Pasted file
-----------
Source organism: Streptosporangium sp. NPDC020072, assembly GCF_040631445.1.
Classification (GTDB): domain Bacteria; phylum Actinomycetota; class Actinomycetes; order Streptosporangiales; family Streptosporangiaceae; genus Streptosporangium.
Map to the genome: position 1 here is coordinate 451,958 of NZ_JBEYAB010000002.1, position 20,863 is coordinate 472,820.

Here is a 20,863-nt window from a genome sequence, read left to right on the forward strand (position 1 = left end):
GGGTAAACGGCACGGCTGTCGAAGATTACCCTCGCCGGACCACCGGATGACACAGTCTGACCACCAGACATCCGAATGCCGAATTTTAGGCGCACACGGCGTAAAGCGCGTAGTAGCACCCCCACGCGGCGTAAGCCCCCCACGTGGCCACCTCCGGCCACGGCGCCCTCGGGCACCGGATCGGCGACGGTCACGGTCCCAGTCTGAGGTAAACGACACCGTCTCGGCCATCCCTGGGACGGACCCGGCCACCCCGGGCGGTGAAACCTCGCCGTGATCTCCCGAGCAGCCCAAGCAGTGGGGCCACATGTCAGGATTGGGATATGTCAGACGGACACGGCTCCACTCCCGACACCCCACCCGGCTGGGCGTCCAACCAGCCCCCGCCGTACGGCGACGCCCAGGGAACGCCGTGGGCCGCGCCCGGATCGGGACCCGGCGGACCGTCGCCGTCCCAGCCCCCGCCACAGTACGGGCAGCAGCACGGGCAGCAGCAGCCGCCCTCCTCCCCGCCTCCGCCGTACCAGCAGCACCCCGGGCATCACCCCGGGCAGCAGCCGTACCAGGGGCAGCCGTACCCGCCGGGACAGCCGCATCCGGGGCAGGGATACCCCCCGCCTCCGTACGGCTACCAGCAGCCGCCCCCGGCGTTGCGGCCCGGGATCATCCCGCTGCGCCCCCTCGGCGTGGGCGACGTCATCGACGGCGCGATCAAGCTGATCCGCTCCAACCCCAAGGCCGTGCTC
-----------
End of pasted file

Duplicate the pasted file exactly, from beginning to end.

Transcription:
Source organism: Streptosporangium sp. NPDC020072, assembly GCF_040631445.1.
Classification (GTDB): domain Bacteria; phylum Actinomycetota; class Actinomycetes; order Streptosporangiales; family Streptosporangiaceae; genus Streptosporangium.
Map to the genome: position 1 here is coordinate 451,958 of NZ_JBEYAB010000002.1, position 20,863 is coordinate 472,820.

Here is a 20,863-nt window from a genome sequence, read left to right on the forward strand (position 1 = left end):
GGGTAAACGGCACGGCTGTCGAAGATTACCCTCGCCGGACCACCGGATGACACAGTCTGACCACCAGACATCCGAATGCCGAATTTTAGGCGCACACGGCGTAAAGCGCGTAGTAGCACCCCCACGCGGCGTAAGCCCCCCACGTGGCCACCTCCGGCCACGGCGCCCTCGGGCACCGGATCGGCGACGGTCACGGTCCCAGTCTGAGGTAAACGACACCGTCTCGGCCATCCCTGGGACGGACCCGGCCACCCCGGGCGGTGAAACCTCGCCGTGATCTCCCGAGCAGCCCAAGCAGTGGGGCCACATGTCAGGATTGGGATATGTCAGACGGACACGGCTCCACTCCCGACACCCCACCCGGCTGGGCGTCCAACCAGCCCCCGCCGTACGGCGACGCCCAGGGAACGCCGTGGGCCGCGCCCGGATCGGGACCCGGCGGACCGTCGCCGTCCCAGCCCCCGCCACAGTACGGGCAGCAGCACGGGCAGCAGCAGCCGCCCTCCTCCCCGCCTCCGCCGTACCAGCAGCACCCCGGGCATCACCCCGGGCAGCAGCCGTACCAGGGGCAGCCGTACCCGCCGGGACAGCCGCATCCGGGGCAGGGATACCCCCCGCCTCCGTACGGCTACCAGCAGCCGCCCCCGGCGTTGCGGCCCGGGATCATCCCGCTGCGCCCCCTCGGCGTGGGCGACGTCATCGACGGCGCGATCAAGCTGATCCGCTCCAACCCCAAGGCCGTGCTC